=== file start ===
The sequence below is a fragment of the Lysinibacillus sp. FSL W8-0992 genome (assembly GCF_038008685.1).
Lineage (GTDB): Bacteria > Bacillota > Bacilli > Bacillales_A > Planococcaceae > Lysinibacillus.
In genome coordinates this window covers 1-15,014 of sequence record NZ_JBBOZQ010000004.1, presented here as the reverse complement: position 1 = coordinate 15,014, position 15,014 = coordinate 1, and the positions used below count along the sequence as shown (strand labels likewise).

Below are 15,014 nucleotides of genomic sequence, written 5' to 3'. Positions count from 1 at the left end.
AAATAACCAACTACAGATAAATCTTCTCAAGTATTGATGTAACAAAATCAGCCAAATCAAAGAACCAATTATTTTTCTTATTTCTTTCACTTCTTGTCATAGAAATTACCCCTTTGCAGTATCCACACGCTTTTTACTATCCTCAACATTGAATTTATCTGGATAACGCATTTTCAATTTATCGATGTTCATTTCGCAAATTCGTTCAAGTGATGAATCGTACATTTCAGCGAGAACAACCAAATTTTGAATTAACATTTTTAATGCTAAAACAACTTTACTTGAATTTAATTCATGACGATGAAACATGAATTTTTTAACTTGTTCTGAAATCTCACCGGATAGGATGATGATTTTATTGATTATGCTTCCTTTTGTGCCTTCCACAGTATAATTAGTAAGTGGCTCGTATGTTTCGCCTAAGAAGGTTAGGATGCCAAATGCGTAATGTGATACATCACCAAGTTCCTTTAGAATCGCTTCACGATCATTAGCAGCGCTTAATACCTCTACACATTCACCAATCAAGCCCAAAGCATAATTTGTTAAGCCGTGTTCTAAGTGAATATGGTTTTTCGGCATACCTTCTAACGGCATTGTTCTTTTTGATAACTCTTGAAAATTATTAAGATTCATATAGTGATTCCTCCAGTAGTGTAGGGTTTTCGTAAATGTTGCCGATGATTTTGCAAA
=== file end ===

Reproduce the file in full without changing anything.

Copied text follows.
The sequence below is a fragment of the Lysinibacillus sp. FSL W8-0992 genome (assembly GCF_038008685.1).
Lineage (GTDB): Bacteria > Bacillota > Bacilli > Bacillales_A > Planococcaceae > Lysinibacillus.
In genome coordinates this window covers 1-15,014 of sequence record NZ_JBBOZQ010000004.1, presented here as the reverse complement: position 1 = coordinate 15,014, position 15,014 = coordinate 1, and the positions used below count along the sequence as shown (strand labels likewise).

Below are 15,014 nucleotides of genomic sequence, written 5' to 3'. Positions count from 1 at the left end.
AAATAACCAACTACAGATAAATCTTCTCAAGTATTGATGTAACAAAATCAGCCAAATCAAAGAACCAATTATTTTTCTTATTTCTTTCACTTCTTGTCATAGAAATTACCCCTTTGCAGTATCCACACGCTTTTTACTATCCTCAACATTGAATTTATCTGGATAACGCATTTTCAATTTATCGATGTTCATTTCGCAAATTCGTTCAAGTGATGAATCGTACATTTCAGCGAGAACAACCAAATTTTGAATTAACATTTTTAATGCTAAAACAACTTTACTTGAATTTAATTCATGACGATGAAACATGAATTTTTTAACTTGTTCTGAAATCTCACCGGATAGGATGATGATTTTATTGATTATGCTTCCTTTTGTGCCTTCCACAGTATAATTAGTAAGTGGCTCGTATGTTTCGCCTAAGAAGGTTAGGATGCCAAATGCGTAATGTGATACATCACCAAGTTCCTTTAGAATCGCTTCACGATCATTAGCAGCGCTTAATACCTCTACACATTCACCAATCAAGCCCAAAGCATAATTTGTTAAGCCGTGTTCTAAGTGAATATGGTTTTTCGGCATACCTTCTAACGGCATTGTTCTTTTTGATAACTCTTGAAAATTATTAAGATTCATATAGTGATTCCTCCAGTAGTGTAGGGTTTTCGTAAATGTTGCCGATGATTTTGCAAA